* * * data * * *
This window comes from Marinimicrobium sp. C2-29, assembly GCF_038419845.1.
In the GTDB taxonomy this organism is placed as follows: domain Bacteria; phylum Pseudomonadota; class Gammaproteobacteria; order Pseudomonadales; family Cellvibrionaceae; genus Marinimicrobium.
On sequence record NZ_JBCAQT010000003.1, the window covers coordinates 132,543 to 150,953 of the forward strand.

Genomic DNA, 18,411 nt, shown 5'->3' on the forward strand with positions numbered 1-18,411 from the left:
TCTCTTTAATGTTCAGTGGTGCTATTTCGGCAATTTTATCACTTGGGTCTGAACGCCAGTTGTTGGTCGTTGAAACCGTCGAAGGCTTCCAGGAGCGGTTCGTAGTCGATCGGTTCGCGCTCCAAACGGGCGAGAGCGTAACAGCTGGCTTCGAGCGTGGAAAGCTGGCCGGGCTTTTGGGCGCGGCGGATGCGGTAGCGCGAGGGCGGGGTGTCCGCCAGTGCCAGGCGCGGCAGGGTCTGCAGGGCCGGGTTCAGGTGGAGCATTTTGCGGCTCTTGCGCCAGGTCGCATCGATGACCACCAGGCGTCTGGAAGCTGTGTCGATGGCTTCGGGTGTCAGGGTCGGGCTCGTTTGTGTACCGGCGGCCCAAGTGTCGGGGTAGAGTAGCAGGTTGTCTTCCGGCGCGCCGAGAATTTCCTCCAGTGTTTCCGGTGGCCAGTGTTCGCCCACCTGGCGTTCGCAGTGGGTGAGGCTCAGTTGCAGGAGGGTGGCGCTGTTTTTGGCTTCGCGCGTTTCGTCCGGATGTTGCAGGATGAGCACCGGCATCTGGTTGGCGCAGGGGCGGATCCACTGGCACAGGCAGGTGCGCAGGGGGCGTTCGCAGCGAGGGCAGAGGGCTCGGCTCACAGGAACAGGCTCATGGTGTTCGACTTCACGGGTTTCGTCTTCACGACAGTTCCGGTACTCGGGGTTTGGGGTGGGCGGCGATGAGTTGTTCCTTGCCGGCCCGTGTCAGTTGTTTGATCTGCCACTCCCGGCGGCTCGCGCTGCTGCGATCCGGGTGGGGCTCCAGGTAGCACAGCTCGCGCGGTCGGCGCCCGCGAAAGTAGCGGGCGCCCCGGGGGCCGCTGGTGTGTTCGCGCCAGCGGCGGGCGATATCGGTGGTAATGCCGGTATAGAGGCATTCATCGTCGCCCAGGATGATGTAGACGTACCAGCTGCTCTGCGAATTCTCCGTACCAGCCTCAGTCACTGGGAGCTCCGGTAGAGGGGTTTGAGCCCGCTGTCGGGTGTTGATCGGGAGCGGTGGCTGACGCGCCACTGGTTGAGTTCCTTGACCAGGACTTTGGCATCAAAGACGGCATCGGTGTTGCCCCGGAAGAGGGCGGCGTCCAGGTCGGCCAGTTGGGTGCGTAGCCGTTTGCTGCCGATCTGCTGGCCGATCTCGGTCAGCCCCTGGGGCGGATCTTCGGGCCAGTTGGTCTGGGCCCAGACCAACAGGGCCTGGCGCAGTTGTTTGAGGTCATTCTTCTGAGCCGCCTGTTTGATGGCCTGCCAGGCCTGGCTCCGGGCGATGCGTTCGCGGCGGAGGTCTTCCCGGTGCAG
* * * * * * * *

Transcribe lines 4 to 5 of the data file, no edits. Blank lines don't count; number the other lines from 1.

Genomic DNA, 18,411 nt, shown 5'->3' on the forward strand with positions numbered 1-18,411 from the left:
TCTCTTTAATGTTCAGTGGTGCTATTTCGGCAATTTTATCACTTGGGTCTGAACGCCAGTTGTTGGTCGTTGAAACCGTCGAAGGCTTCCAGGAGCGGTTCGTAGTCGATCGGTTCGCGCTCCAAACGGGCGAGAGCGTAACAGCTGGCTTCGAGCGTGGAAAGCTGGCCGGGCTTTTGGGCGCGGCGGATGCGGTAGCGCGAGGGCGGGGTGTCCGCCAGTGCCAGGCGCGGCAGGGTCTGCAGGGCCGGGTTCAGGTGGAGCATTTTGCGGCTCTTGCGCCAGGTCGCATCGATGACCACCAGGCGTCTGGAAGCTGTGTCGATGGCTTCGGGTGTCAGGGTCGGGCTCGTTTGTGTACCGGCGGCCCAAGTGTCGGGGTAGAGTAGCAGGTTGTCTTCCGGCGCGCCGAGAATTTCCTCCAGTGTTTCCGGTGGCCAGTGTTCGCCCACCTGGCGTTCGCAGTGGGTGAGGCTCAGTTGCAGGAGGGTGGCGCTGTTTTTGGCTTCGCGCGTTTCGTCCGGATGTTGCAGGATGAGCACCGGCATCTGGTTGGCGCAGGGGCGGATCCACTGGCACAGGCAGGTGCGCAGGGGGCGTTCGCAGCGAGGGCAGAGGGCTCGGCTCACAGGAACAGGCTCATGGTGTTCGACTTCACGGGTTTCGTCTTCACGACAGTTCCGGTACTCGGGGTTTGGGGTGGGCGGCGATGAGTTGTTCCTTGCCGGCCCGTGTCAGTTGTTTGATCTGCCACTCCCGGCGGCTCGCGCTGCTGCGATCCGGGTGGGGCTCCAGGTAGCACAGCTCGCGCGGTCGGCGCCCGCGAAAGTAGCGGGCGCCCCGGGGGCCGCTGGTGTGTTCGCGCCAGCGGCGGGCGATATCGGTGGTAATGCCGGTATAGAGGCATTCATCGTCGCCCAGGATGATGTAGACGTACCAGCTGCTCTGCGAATTCTCCGTACCAGCCTCAGTCACTGGGAGCTCCGGTAGAGGGGTTTGAGCCCGCTGTCGGGTGTTGATCGGGAGCGGTGGCTGACGCGCCACTGGTTGAGTTCCTTGACCAGGACTTTGGCATCAAAGACGGCATCGGTGTTGCCCCGGAAGAGGGCGGCGTCCAGGTCGGCCAGTTGGGTGCGTAGCCGTTTGCTGCCGATCTGCTGGCCGATCTCGGTCAGCCCCTGGGGCGGATCTTCGGGCCAGTTGGTCTGGGCCCAGACCAACAGGGCCTGGCGCAGTTGTTTGAGGTCATTCTTCTGAGCCGCCTGTTTGATGGCCTGCCAGGCCTGGCTCCGGGCGATGCGTTCGCGGCGGAGGTCTTCCCGGTGCAG